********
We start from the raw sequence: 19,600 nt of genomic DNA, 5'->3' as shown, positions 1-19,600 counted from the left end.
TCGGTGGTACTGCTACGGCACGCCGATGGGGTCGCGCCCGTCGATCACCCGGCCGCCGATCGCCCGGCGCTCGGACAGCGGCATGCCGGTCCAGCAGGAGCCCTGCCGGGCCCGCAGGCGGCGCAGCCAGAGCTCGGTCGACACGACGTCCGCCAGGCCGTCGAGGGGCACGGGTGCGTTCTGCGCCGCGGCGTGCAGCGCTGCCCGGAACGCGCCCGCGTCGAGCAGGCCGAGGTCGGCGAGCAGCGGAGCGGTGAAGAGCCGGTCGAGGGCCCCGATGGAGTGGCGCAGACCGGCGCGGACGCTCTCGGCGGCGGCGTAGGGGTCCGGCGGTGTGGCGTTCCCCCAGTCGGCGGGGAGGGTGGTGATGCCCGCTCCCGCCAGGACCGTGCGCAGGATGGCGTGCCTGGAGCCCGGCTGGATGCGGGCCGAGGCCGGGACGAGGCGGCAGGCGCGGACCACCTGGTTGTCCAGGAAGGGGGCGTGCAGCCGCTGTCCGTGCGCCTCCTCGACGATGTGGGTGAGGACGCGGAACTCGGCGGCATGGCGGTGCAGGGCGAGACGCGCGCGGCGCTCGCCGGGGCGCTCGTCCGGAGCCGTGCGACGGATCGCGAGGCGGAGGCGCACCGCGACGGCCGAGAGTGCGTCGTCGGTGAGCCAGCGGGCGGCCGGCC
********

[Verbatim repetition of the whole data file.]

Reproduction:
We start from the raw sequence: 19,600 nt of genomic DNA, 5'->3' as shown, positions 1-19,600 counted from the left end.
TCGGTGGTACTGCTACGGCACGCCGATGGGGTCGCGCCCGTCGATCACCCGGCCGCCGATCGCCCGGCGCTCGGACAGCGGCATGCCGGTCCAGCAGGAGCCCTGCCGGGCCCGCAGGCGGCGCAGCCAGAGCTCGGTCGACACGACGTCCGCCAGGCCGTCGAGGGGCACGGGTGCGTTCTGCGCCGCGGCGTGCAGCGCTGCCCGGAACGCGCCCGCGTCGAGCAGGCCGAGGTCGGCGAGCAGCGGAGCGGTGAAGAGCCGGTCGAGGGCCCCGATGGAGTGGCGCAGACCGGCGCGGACGCTCTCGGCGGCGGCGTAGGGGTCCGGCGGTGTGGCGTTCCCCCAGTCGGCGGGGAGGGTGGTGATGCCCGCTCCCGCCAGGACCGTGCGCAGGATGGCGTGCCTGGAGCCCGGCTGGATGCGGGCCGAGGCCGGGACGAGGCGGCAGGCGCGGACCACCTGGTTGTCCAGGAAGGGGGCGTGCAGCCGCTGTCCGTGCGCCTCCTCGACGATGTGGGTGAGGACGCGGAACTCGGCGGCATGGCGGTGCAGGGCGAGACGCGCGCGGCGCTCGCCGGGGCGCTCGTCCGGAGCCGTGCGACGGATCGCGAGGCGGAGGCGCACCGCGACGGCCGAGAGTGCGTCGTCGGTGAGCCAGCGGGCGGCCGGCC